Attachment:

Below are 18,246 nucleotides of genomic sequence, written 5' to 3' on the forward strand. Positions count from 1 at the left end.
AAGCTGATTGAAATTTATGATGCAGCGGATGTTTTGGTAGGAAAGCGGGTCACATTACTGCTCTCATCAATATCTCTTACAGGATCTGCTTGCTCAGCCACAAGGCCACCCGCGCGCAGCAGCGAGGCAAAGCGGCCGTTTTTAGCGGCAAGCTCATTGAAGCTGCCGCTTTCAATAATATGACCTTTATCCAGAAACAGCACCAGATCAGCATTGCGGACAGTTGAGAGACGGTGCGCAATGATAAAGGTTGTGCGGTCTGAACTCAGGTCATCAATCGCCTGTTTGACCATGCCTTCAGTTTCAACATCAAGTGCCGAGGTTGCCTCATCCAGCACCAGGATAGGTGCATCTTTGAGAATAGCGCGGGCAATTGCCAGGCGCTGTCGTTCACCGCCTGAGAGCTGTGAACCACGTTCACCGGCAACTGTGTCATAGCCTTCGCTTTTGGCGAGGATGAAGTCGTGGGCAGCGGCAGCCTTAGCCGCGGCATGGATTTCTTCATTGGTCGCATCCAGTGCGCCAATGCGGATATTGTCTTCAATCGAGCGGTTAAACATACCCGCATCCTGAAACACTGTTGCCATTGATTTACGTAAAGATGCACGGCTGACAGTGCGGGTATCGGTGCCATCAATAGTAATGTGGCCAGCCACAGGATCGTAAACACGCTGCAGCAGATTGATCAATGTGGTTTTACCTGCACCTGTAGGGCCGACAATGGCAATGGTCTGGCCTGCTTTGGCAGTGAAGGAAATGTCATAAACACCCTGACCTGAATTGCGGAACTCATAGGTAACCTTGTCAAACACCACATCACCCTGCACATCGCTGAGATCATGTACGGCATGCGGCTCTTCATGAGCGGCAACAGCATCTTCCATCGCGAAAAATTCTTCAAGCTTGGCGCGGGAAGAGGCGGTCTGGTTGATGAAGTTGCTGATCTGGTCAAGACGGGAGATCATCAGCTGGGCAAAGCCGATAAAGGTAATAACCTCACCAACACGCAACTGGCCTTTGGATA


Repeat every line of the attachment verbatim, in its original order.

Below are 18,246 nucleotides of genomic sequence, written 5' to 3' on the forward strand. Positions count from 1 at the left end.
AAGCTGATTGAAATTTATGATGCAGCGGATGTTTTGGTAGGAAAGCGGGTCACATTACTGCTCTCATCAATATCTCTTACAGGATCTGCTTGCTCAGCCACAAGGCCACCCGCGCGCAGCAGCGAGGCAAAGCGGCCGTTTTTAGCGGCAAGCTCATTGAAGCTGCCGCTTTCAATAATATGACCTTTATCCAGAAACAGCACCAGATCAGCATTGCGGACAGTTGAGAGACGGTGCGCAATGATAAAGGTTGTGCGGTCTGAACTCAGGTCATCAATCGCCTGTTTGACCATGCCTTCAGTTTCAACATCAAGTGCCGAGGTTGCCTCATCCAGCACCAGGATAGGTGCATCTTTGAGAATAGCGCGGGCAATTGCCAGGCGCTGTCGTTCACCGCCTGAGAGCTGTGAACCACGTTCACCGGCAACTGTGTCATAGCCTTCGCTTTTGGCGAGGATGAAGTCGTGGGCAGCGGCAGCCTTAGCCGCGGCATGGATTTCTTCATTGGTCGCATCCAGTGCGCCAATGCGGATATTGTCTTCAATCGAGCGGTTAAACATACCCGCATCCTGAAACACTGTTGCCATTGATTTACGTAAAGATGCACGGCTGACAGTGCGGGTATCGGTGCCATCAATAGTAATGTGGCCAGCCACAGGATCGTAAACACGCTGCAGCAGATTGATCAATGTGGTTTTACCTGCACCTGTAGGGCCGACAATGGCAATGGTCTGGCCTGCTTTGGCAGTGAAGGAAATGTCATAAACACCCTGACCTGAATTGCGGAACTCATAGGTAACCTTGTCAAACACCACATCACCCTGCACATCGCTGAGATCATGTACGGCATGCGGCTCTTCATGAGCGGCAACAGCATCTTCCATCGCGAAAAATTCTTCAAGCTTGGCGCGGGAAGAGGCGGTCTGGTTGATGAAGTTGCTGATCTGGTCAAGACGGGAGATCATCAGCTGGGCAAAGCCGATAAAGGTAATAACCTCACCAACACGCAACTGGCCTTTGGATA